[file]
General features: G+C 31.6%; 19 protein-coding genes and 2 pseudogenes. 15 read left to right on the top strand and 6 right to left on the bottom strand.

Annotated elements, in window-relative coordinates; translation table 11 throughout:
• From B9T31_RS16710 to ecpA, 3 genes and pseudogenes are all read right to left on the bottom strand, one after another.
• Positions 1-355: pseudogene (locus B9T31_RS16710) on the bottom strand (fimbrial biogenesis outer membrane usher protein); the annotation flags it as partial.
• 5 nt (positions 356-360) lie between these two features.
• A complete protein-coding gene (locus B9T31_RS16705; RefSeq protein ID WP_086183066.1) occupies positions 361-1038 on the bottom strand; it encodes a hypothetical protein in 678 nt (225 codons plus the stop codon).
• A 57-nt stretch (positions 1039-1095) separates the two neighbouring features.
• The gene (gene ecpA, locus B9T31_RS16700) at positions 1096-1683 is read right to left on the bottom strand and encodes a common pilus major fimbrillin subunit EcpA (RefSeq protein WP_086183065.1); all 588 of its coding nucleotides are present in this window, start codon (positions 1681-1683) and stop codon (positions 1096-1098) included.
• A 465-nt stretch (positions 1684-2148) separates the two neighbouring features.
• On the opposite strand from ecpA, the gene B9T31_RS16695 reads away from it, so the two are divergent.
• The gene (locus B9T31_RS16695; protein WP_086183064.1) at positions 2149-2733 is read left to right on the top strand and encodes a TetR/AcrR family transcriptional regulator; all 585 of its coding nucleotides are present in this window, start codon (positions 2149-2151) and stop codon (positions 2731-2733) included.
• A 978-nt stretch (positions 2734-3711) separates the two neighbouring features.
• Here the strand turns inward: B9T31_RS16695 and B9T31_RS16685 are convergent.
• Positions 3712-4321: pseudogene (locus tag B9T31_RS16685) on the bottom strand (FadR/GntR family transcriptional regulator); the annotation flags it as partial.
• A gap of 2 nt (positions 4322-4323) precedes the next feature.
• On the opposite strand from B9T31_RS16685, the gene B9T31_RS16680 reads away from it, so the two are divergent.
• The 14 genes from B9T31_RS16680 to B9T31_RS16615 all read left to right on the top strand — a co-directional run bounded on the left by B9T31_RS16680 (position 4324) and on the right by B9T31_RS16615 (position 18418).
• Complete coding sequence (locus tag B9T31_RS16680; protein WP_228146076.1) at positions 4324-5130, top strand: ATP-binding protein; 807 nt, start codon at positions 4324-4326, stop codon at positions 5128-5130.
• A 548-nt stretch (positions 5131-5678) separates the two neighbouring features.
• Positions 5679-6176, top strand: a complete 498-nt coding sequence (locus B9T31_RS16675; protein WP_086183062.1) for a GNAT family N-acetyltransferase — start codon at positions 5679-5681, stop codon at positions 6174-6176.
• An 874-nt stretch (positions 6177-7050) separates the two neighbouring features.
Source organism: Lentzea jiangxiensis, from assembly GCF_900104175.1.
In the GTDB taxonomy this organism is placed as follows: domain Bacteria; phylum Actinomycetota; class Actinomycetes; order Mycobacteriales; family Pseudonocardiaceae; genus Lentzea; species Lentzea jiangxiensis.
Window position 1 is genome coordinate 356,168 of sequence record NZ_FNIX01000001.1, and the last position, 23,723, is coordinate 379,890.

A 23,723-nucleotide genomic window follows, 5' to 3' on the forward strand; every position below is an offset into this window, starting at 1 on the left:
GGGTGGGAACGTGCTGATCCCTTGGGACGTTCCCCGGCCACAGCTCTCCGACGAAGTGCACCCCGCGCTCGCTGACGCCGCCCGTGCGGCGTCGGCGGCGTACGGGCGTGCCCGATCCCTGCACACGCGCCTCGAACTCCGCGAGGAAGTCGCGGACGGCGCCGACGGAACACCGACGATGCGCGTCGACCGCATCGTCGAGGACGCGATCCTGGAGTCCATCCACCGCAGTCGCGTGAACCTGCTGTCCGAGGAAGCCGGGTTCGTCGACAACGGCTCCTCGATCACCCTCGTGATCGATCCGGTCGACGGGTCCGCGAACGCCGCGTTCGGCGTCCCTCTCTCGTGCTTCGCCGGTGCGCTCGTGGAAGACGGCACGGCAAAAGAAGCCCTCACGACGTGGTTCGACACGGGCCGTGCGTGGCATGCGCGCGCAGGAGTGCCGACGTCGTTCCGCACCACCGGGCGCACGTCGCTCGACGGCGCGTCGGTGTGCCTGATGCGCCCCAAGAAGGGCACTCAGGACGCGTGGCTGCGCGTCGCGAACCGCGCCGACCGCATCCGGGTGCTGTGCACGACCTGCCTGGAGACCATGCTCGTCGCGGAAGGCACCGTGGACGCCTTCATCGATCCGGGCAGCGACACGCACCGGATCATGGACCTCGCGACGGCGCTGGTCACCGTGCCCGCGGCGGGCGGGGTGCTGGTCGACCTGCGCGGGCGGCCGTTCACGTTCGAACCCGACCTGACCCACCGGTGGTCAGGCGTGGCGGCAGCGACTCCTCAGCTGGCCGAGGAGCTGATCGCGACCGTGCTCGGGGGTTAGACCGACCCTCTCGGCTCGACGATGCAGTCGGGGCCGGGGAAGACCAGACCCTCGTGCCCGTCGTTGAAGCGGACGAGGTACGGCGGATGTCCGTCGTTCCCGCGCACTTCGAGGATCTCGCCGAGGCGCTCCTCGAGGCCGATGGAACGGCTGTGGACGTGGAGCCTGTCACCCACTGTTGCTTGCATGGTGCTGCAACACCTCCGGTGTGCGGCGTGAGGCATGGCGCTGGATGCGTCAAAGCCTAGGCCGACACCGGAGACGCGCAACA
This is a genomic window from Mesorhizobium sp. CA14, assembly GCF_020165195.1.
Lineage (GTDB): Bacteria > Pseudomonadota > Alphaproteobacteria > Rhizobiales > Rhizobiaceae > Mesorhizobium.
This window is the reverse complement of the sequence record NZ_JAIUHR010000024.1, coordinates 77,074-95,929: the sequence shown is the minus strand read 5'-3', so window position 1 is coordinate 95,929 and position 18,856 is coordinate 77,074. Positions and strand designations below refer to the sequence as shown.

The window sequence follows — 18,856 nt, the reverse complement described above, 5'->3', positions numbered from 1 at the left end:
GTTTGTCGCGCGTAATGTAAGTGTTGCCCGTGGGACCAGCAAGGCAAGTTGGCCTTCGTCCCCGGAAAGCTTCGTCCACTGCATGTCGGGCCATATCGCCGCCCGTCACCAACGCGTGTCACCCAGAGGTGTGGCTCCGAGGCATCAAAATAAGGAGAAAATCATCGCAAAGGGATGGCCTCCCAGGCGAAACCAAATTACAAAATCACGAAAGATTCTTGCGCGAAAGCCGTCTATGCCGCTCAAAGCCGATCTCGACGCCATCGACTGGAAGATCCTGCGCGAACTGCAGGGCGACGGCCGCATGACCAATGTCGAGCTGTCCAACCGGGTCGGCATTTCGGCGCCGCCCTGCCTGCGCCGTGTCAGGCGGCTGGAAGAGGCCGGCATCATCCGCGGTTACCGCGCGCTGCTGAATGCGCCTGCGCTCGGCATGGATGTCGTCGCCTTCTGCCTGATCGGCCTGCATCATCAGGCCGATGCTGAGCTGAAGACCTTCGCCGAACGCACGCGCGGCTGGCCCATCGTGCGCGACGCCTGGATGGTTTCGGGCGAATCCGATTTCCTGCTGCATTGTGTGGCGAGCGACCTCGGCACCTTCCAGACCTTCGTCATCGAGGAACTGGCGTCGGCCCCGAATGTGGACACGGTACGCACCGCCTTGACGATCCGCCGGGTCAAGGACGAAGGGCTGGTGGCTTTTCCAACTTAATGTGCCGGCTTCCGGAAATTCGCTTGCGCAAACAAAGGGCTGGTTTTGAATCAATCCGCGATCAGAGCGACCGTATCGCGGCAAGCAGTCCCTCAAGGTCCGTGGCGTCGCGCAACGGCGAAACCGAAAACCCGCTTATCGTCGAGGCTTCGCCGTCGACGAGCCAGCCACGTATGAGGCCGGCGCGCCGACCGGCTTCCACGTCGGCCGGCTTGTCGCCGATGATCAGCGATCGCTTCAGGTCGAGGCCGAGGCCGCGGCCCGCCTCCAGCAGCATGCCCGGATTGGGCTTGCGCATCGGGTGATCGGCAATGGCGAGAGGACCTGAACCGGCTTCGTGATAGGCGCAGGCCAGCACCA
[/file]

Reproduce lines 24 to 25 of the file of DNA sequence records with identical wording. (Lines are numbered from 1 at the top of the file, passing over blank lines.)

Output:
Window position 1 is genome coordinate 356,168 of sequence record NZ_FNIX01000001.1, and the last position, 23,723, is coordinate 379,890.

A 23,723-nucleotide genomic window follows, 5' to 3' on the forward strand; every position below is an offset into this window, starting at 1 on the left: